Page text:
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opioid addiction

What Makes Opioids So Addictive?

If you’ve ever been injured or sick and received a prescription for a drug such as codeine, Vicodin or morphine, you have taken opioids. This class of drugs derives from the opium poppy and has caused a nationwide epidemic because of its addictive nature. Why are opioids so powerfully addictive?

How People Get Hooked on Opioids

Most people who use opioids do so responsibly, according to their doctor’s instructions. However, even under these circumstances, these drugs can cause an accidental addiction because of the way they affect brain chemistry. Opiates create artificial endorphins, which leads to a sense of euphoria. Over time, these drugs prevent the brain from producing any endorphins on its own. At this point, the only way to experience that same high is to use more opioids.

The risk of addiction increases with longer-term use or when people use opioids in a manner other than how they were prescribed, such as crushing pills to snort them. Taking more than the prescribed amount or using the drugs more often than directed can also lead to addiction. Research has shown that taking opioids for more than a few days increases the odds that someone will go on to develop a drug dependence.

Illegal Opioid Use

Because many states have set strict limits on how much health providers can prescribe, you’ll likely find your doctor is unwilling to increase your dosage or renew your prescription opioids. In a tragic twist, the laws that are supposed to keep people safe from opioid addiction have led some users to start obtaining their drugs illegally, which is dangerous for a variety of reasons.

Some dealers cut their products with a more potent synthetic opioid known as fentanyl to increase the likelihood that their users will get hooked. Since fentanyl is up to 100 times more powerful than morphine, these circumstances have led to a marked increase in overdose deaths.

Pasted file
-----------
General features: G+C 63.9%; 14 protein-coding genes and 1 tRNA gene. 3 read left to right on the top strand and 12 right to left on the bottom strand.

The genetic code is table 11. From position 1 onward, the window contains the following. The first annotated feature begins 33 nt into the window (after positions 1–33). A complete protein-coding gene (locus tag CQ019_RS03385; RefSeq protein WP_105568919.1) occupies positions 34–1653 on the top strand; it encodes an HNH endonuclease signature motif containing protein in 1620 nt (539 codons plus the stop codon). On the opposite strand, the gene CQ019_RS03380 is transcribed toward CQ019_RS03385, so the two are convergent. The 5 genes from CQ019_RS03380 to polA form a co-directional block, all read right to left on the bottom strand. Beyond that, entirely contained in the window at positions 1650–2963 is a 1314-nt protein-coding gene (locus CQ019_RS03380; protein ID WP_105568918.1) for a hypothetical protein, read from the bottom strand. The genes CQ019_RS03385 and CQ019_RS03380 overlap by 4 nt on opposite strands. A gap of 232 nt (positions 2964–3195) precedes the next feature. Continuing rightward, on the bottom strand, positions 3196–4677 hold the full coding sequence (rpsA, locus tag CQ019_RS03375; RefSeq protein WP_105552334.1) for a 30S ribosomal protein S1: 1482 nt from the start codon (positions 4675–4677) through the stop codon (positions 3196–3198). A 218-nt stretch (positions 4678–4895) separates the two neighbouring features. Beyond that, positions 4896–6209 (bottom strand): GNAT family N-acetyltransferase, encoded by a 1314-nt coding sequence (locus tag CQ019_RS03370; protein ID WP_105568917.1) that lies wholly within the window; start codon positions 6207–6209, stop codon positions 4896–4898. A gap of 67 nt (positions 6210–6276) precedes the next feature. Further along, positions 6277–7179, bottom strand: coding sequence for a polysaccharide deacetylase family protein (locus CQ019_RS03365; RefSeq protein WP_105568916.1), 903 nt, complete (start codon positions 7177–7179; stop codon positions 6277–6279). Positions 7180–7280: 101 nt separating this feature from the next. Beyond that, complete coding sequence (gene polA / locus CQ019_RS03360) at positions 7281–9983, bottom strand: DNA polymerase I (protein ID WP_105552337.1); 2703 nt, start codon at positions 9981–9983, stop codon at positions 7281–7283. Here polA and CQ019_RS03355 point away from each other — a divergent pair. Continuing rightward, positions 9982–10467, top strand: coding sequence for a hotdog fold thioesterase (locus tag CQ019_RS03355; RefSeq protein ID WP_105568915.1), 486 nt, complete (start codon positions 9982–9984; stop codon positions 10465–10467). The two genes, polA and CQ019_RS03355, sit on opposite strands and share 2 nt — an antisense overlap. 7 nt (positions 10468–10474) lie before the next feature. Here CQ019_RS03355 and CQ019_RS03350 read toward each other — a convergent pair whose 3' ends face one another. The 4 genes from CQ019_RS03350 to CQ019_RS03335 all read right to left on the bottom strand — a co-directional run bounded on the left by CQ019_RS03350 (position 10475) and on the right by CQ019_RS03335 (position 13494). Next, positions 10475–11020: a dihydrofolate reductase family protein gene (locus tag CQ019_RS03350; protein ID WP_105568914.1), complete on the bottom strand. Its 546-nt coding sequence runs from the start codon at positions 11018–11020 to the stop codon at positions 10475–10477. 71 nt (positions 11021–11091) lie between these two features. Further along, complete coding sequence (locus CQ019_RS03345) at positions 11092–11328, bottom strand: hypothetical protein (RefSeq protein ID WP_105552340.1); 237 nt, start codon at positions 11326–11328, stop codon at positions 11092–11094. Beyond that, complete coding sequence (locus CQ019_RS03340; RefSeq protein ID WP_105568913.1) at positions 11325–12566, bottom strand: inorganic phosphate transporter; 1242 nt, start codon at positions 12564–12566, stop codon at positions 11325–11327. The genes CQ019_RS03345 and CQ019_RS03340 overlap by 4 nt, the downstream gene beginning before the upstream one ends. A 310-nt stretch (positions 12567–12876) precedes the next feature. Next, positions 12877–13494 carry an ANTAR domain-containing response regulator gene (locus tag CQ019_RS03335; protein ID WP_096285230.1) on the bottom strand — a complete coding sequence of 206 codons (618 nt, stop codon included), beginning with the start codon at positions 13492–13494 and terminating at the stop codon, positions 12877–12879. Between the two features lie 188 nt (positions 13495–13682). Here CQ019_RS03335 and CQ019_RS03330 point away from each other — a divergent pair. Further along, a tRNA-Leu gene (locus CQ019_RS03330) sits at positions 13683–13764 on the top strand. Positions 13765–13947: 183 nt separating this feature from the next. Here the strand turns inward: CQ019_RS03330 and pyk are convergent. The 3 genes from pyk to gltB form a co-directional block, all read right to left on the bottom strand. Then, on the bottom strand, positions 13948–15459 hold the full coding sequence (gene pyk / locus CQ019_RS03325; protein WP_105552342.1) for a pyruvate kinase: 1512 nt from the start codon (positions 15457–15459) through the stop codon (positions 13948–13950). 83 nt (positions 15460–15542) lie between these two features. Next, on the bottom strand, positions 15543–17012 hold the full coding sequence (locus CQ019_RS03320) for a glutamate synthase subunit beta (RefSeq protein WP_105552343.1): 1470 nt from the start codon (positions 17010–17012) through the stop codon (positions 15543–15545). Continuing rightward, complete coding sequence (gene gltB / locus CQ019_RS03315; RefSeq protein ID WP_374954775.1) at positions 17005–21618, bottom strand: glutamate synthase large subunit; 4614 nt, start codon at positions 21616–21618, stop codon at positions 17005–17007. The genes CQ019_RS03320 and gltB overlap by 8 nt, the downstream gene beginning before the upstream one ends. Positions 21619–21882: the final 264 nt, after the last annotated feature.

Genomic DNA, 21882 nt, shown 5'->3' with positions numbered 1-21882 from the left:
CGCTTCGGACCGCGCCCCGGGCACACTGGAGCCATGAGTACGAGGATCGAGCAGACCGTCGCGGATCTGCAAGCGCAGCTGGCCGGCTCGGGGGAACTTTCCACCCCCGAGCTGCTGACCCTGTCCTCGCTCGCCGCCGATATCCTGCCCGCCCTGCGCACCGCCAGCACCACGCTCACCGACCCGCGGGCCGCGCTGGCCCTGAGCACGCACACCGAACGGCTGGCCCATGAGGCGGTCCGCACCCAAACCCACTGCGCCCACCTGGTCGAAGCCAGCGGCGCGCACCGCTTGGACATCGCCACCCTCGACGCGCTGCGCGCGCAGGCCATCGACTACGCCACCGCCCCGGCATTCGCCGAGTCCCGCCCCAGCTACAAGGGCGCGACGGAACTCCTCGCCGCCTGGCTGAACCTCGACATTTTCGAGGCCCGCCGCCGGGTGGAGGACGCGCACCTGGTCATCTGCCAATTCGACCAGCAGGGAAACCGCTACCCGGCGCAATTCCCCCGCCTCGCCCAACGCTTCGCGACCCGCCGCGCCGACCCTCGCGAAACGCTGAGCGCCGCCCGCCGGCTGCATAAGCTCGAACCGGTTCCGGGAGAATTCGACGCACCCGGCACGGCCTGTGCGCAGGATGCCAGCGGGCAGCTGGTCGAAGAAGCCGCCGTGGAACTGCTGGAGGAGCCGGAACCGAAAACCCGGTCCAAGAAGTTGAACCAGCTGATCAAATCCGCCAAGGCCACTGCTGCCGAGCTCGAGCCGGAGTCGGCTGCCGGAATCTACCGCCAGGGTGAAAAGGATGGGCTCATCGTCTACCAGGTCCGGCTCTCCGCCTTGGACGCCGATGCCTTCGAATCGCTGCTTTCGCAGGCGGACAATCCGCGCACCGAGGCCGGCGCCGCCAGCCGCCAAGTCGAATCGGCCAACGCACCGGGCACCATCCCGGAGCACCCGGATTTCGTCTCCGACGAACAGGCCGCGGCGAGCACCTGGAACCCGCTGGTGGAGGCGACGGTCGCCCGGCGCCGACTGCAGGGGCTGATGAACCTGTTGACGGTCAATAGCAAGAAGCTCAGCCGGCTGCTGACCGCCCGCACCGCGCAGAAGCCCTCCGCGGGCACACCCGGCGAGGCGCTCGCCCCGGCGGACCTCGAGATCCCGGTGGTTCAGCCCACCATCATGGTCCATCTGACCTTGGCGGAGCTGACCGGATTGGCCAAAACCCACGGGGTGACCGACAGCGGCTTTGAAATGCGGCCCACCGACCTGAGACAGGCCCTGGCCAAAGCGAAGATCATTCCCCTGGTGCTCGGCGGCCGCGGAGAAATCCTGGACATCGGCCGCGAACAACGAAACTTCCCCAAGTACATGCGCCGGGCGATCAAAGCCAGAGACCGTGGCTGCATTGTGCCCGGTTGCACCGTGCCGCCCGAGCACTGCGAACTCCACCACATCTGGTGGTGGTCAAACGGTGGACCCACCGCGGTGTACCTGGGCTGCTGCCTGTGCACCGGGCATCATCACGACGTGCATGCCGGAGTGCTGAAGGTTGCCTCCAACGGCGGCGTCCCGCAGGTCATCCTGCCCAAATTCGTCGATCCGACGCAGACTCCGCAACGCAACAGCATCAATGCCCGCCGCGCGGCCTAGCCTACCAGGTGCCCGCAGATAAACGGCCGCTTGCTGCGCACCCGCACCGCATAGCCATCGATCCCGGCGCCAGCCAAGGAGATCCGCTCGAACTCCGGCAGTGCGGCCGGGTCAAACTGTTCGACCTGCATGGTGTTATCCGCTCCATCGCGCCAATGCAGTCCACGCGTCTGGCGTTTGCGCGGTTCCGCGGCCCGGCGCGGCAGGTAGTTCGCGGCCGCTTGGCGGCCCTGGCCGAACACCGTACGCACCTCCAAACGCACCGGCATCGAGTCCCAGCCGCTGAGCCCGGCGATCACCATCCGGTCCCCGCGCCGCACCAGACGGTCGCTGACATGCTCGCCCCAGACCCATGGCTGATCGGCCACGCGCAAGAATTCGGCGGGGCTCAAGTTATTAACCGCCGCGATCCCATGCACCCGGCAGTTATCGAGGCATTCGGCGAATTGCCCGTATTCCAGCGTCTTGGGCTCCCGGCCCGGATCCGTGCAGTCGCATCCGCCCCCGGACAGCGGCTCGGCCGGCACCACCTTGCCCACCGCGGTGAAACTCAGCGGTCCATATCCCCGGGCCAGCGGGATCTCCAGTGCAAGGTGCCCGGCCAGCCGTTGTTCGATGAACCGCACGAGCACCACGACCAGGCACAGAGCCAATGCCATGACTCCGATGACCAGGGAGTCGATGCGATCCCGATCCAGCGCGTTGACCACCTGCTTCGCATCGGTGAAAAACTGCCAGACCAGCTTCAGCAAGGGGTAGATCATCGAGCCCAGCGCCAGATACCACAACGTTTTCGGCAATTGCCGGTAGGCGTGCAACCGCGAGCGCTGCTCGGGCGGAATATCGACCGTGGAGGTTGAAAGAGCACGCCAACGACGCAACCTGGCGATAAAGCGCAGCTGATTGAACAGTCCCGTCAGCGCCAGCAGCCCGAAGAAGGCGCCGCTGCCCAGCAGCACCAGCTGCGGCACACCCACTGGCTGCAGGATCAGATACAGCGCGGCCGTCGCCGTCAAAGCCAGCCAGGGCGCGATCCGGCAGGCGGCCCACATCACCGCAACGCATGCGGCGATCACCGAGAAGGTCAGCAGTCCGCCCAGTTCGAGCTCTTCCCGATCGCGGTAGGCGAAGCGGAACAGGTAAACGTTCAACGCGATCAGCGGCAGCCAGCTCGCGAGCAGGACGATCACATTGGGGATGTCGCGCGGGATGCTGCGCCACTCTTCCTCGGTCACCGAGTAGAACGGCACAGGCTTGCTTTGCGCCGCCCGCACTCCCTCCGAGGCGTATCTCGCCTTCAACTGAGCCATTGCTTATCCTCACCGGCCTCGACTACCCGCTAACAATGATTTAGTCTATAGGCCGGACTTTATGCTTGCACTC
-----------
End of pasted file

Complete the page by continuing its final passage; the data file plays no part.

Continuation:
How to Prevent an Opioid Addiction

If you need opioids for medical reasons, work with your health care provider to ensure you are taking the lowest possible dose for the shortest amount of time. If you have chronic pain, managing it with opioids is not a safe long-term strategy. Instead, explore alternative options with your doctor, including holistic pain management therapies such as meditation and acupuncture.

Help prevent addiction in your household by keeping opioid medications under lock and key, and disposing of any unused drugs properly. Ask your pharmacist whether they offer any medication take-back programs.

If someone in your home is addicted to opioids, it’s also smart to have a supply of naloxone on hand, and make sure you know how to administer it. Naloxone (brand name Narcan) is a non-addictive, lifesaving drug that can quickly reverse an accidental opioid overdose. Depending on where you live, you may be able to get naloxone without a prescription.

Treating a Prescription Drug Addiction

Do you need opioid addiction help for yourself or someone close to you? Vista Taos Renewal Center offers individualized prescription drug treatment programs at our accredited facility in New Mexico. We will help you get clean and learn to address the underlying causes of addiction, so you can become a healthier, happier person. Contact us to verify your insurance and get on the path to recovery.

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COVID-19 update: The health and safety of our clients at Vista Taos Renewal Center is our first priority. We are working closely with the New Mexico Department of Health to ensure that each person admitting to our program is tested for Covid-19 on site and subsequently restricted to a smaller area of campus until the results are returned by the DOH.
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